Sounds of the City

lang langWhen describing his jazz-fused masterpiece Rhapsody in Blue, created in 1924, composer George Gershwin once said, “I heard it as a sort of musical kaleidoscope of America – of our vast melting pot, of our unduplicated national pep, of our blues, our metropolitan madness.” Almost 100 years later, the wildly popular pianist Lang Lang, whose latest offering, New York Rhapsody, was released on Sony Classical last month, recently told the Wall Street Journal that “When I hear Rhapsody in Blue, I see the Empire State Building somehow.”

And so one rhapsody begets another. Rhapsody in Blue is the centerpiece of a crossover album that offers homage to the city that never sleeps, with appearances by an array of artists from the fields of pop, jazz, and classical. Whatever one can say of the choice of selections, from an eclectic group of composers ranging from Leonard Bernstein and Aaron Copland to Danny Elfman, Lou Reed, and Jay-Z, they are not the expectedly clichéd (no “New York, New York” here, thankfully).

Lang had lofty goals as he went about preparing the album. “One of the greatest stories in the history of human creativity was written in this city – and I wanted to tell it,” he says in the liner notes. That story, an eventful sonic progression from jazz and Broadway all the way to punk and hip-hop, is an ambitious one, though the results here are a bit hit or miss.

On the hit side is a creative mashup of “Somewhere” (from Bernstein’s West Side Story) alongside Reed’s “Dirty Blvd,” featuring Lisa Fischer and Jeffrey Wright. Fischer’s vocal is probably the finest of the album, which also serves up a rare miss from Andra Day, who’s no competition for Alicia Keys on what’s become another signature Big Apple anthem, “Empire State of Mind.” Sean Jones struts a terrific trumpet on “Tonight” (also from West Side Story), but Madeleine Peyroux’s rendition of “Moon River” leaves some wistfulness to be desired.

The use of two little-known pieces by Copland – “Story of Our Town” and “In Evening Air”new york rhapsody – to open and close the album was the idea of Larry Klein, the Grammy-winning producer and brainchild behind the New York Rhapsody project. Both are less soaring than contemplative and capture the “pockets of peace and quiet beauty” that exist within the “vortex of New York City,” in Klein’s words.

Rhapsody in Blue is, of course, where Lang gets to show off his chops, along with the 76-year-old Herbie Hancock – still in fine mettle – and a spirited London Symphony Orchestra. A reprise of an abbreviated performance by the two at the 2008 Grammys, it features both a playfulness and grandeur that highlights two consummate pianists doing what they do best.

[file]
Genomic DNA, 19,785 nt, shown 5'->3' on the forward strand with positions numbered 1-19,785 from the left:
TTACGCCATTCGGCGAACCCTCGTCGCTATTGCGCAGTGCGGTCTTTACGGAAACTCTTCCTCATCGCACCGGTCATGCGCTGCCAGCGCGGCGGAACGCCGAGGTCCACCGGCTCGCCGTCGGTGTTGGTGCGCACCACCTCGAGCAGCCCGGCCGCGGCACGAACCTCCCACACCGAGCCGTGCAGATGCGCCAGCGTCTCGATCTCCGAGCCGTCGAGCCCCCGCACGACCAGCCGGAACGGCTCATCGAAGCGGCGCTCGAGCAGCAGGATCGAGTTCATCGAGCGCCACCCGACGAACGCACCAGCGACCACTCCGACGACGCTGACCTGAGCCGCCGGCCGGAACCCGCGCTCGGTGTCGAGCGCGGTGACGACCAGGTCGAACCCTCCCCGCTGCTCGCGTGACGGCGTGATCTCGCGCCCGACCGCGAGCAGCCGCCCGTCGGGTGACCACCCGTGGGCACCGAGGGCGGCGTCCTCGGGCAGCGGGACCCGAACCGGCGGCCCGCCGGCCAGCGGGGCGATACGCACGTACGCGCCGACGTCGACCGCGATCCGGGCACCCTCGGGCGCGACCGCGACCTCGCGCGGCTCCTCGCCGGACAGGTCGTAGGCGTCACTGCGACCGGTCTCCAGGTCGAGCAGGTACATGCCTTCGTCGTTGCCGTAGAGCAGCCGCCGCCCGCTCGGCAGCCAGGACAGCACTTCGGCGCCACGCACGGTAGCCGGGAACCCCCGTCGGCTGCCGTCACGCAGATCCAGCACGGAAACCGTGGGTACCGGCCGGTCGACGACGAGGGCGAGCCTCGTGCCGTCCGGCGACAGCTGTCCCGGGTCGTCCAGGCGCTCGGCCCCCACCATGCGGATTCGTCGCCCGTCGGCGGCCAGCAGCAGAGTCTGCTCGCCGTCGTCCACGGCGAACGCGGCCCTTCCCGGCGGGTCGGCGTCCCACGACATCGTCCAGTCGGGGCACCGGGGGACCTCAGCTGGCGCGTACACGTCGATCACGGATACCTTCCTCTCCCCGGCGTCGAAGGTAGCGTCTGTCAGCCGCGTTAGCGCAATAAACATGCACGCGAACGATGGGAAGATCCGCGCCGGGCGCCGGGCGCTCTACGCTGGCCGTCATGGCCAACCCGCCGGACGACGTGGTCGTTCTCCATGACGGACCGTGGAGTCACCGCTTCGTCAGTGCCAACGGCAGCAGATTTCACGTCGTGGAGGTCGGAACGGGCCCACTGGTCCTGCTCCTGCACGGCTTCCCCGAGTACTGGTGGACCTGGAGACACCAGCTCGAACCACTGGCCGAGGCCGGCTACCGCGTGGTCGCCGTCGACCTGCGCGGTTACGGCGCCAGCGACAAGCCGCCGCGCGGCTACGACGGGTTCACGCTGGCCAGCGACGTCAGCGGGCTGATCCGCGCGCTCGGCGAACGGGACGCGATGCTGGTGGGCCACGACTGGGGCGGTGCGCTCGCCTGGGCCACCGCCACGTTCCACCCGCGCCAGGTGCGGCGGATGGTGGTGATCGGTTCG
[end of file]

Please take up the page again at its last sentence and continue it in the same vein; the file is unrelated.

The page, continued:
In a serendipitous bit of timing, the Chinese-born Lang, now 34, was recently chosen to be New York City’s first-ever “Cultural Tourism Ambassador,” the latest in a long list of plaudits since he burst on the classical music scene in 1999 as a prodigious teenager lionized for his brash and bold technique. Settling into superstardom can always become predictably complacent, so it’s nice to see him trying to expand the audience. It’s New York, Lang says, “that turned classical into this wonderful mess of new sounds and styles.” With New York Rhapsody, the experiment continues.

[Lang Lang’s New York Rhapsody will be featured on the PBS series Live from Lincoln Center on November 25.]


Shifting Focus

new year's day new yorkNew Year’s Day #4580

(New York City, 2002)

Photograph by Bill Jacobson

On the Street with JR

JR street artHis “name” may be more associated with a famous soap-opera villain of long ago, but the mysterious street artist who goes by the initials JR has already become a legend in photography circles. I first ran across his work in a stunning mural he produced in conjunction with the New York City Ballet last year, and more recently many others were exposed to his imagination via the incredible piece, shown above, that appeared on the cover of the New York Times Magazine in April, for a theme issue titled “Walking New York.” A massive image of an Azerbaijan immigrant named Elmar, pasted on the Flatiron Plaza in New York City, and made up of 62 supersized strips of paper and more than 16o feet long, it was photographed from above by JR (talk about meta!) via a helicopter, so the awe-inspiring expanse of the project could be appreciated.